Our historical and genealogical library holds approximately 140 volumes of justice of the peace dockets, both civil and criminal. Justices were elected and sometimes appointed officials serving as a judge in cases which were small in nature.
There were usually at least two of these officials in each township. They operated from their homes and were able to call witnesses, take oaths and sentence offenders as well as making judgments in favor of one of the parties to each suit.
Also held by our library are dockets from our neighboring township of Colerain in Ross County. Cyrus Miller, Edward Richter, A.J. Hinton and A.J. Wiggins were justices who shared a large leather docket book over their years in office.
Most of their cases involved the collection of a small debt, but occasionally there would be an assault case which required witnesses to be called into the justice’s office. Matters over animals which had been damaged or borrowed without timely return caused a case to be filed.
W.C. Boecher, a Hallsville Merchant, and Dora Hosler, an Adelphi shopkeeper were frequent users because they would allow an account to be kept by a customer for quite a long time and then when it could not be paid, suit was filed.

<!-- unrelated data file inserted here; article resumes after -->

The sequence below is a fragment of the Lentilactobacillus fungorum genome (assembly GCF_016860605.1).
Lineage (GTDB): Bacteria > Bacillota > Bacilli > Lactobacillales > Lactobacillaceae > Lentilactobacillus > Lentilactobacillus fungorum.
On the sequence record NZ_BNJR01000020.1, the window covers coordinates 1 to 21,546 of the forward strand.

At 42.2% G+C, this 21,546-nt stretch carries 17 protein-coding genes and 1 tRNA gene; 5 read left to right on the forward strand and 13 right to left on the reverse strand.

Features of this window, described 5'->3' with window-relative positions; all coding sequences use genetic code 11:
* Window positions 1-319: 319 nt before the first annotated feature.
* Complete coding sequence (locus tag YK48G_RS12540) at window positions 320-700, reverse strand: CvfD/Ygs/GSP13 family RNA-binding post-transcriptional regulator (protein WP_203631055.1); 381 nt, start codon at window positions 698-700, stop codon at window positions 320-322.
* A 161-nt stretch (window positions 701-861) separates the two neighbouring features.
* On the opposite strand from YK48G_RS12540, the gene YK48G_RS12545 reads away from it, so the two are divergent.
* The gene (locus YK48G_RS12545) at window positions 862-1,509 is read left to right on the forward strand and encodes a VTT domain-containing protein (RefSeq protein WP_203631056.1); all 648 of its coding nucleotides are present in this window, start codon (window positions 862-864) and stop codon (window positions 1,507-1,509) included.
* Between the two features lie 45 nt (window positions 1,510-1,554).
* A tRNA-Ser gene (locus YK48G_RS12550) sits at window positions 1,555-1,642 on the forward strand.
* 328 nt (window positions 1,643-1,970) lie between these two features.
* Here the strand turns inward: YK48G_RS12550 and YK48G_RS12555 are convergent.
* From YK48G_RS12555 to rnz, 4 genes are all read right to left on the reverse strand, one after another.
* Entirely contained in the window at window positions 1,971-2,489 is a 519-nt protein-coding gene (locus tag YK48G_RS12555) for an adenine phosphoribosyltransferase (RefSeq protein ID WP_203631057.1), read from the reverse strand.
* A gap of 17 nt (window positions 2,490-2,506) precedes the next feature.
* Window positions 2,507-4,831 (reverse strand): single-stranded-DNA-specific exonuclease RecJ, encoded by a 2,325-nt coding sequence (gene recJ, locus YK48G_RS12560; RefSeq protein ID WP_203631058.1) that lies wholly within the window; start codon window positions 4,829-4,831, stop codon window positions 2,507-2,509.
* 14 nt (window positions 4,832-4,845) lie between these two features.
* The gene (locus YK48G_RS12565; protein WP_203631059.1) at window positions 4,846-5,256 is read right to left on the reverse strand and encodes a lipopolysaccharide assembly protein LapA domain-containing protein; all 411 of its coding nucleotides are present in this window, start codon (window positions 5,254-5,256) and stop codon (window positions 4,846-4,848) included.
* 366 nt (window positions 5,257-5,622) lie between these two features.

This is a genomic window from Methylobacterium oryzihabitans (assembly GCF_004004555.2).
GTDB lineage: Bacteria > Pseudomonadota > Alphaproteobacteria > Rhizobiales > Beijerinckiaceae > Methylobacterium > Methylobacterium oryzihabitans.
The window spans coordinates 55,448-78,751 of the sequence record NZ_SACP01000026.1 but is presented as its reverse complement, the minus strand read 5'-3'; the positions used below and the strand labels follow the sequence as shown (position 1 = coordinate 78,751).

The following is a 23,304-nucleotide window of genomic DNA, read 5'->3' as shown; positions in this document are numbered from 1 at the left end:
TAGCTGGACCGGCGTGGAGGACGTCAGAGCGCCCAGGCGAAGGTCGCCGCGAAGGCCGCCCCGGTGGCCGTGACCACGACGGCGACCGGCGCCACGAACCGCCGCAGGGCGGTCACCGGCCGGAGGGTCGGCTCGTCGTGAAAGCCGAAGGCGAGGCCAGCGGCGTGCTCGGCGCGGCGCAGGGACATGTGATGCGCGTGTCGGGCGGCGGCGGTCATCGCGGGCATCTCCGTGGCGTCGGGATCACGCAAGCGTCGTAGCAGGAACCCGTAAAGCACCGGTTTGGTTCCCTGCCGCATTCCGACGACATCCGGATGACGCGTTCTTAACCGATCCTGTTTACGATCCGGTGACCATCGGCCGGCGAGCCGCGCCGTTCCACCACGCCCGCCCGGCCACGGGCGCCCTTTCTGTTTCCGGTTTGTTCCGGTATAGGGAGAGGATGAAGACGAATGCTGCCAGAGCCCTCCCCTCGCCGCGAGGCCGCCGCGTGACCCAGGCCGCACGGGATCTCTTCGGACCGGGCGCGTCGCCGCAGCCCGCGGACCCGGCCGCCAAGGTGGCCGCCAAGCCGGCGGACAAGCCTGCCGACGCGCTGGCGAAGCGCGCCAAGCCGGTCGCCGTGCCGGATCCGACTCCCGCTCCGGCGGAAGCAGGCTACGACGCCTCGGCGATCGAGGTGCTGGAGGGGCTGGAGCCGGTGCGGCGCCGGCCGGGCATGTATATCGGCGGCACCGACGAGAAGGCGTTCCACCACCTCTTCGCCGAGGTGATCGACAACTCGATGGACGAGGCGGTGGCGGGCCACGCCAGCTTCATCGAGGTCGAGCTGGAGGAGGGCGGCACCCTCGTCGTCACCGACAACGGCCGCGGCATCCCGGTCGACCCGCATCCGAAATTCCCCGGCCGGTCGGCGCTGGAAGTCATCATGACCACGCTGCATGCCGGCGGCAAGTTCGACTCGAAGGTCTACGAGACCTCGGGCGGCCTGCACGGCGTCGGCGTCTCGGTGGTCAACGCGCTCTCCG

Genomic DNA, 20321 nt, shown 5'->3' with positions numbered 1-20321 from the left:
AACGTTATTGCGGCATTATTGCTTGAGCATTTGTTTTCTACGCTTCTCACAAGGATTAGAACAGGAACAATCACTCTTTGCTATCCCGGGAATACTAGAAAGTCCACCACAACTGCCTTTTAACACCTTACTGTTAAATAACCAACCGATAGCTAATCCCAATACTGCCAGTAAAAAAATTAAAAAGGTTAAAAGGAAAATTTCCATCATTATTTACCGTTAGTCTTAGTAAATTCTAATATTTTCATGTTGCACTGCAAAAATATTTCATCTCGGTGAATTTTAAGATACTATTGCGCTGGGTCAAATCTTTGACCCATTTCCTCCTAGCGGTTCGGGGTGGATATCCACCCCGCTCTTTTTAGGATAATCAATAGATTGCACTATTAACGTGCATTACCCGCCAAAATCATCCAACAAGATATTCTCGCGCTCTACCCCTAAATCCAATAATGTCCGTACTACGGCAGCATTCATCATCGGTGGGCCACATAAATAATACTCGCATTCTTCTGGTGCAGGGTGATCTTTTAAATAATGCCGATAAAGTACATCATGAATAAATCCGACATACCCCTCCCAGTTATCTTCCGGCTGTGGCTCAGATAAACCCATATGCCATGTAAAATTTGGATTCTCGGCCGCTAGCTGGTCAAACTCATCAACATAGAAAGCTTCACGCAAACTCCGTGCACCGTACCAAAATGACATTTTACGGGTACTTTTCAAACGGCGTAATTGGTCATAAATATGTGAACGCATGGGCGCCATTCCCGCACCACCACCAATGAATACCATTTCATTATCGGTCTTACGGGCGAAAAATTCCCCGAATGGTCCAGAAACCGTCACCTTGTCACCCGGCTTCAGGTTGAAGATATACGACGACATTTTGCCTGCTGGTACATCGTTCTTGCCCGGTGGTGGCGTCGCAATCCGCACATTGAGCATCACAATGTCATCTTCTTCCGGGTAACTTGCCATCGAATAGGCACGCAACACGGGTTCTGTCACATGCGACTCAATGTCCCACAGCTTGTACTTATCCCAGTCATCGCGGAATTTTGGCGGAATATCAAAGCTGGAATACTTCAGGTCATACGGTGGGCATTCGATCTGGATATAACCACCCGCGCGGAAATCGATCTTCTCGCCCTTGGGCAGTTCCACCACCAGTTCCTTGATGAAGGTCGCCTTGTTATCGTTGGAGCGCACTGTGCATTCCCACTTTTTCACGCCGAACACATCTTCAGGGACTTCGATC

Neighbors would sign a bond stating that if the damages were not paid they would guarantee payment if the court’s order was wrongfully obtained.
Unfortunate ladies who found themselves unmarried and pregnant could file a suit against the father and cause him to pay support for the child. Marriage licenses would be obtained to stop these proceedings, and several of these were filed in the cases before the justice.
Darlene Weaver is the director of the Pickaway County Historical & Genealogical Library.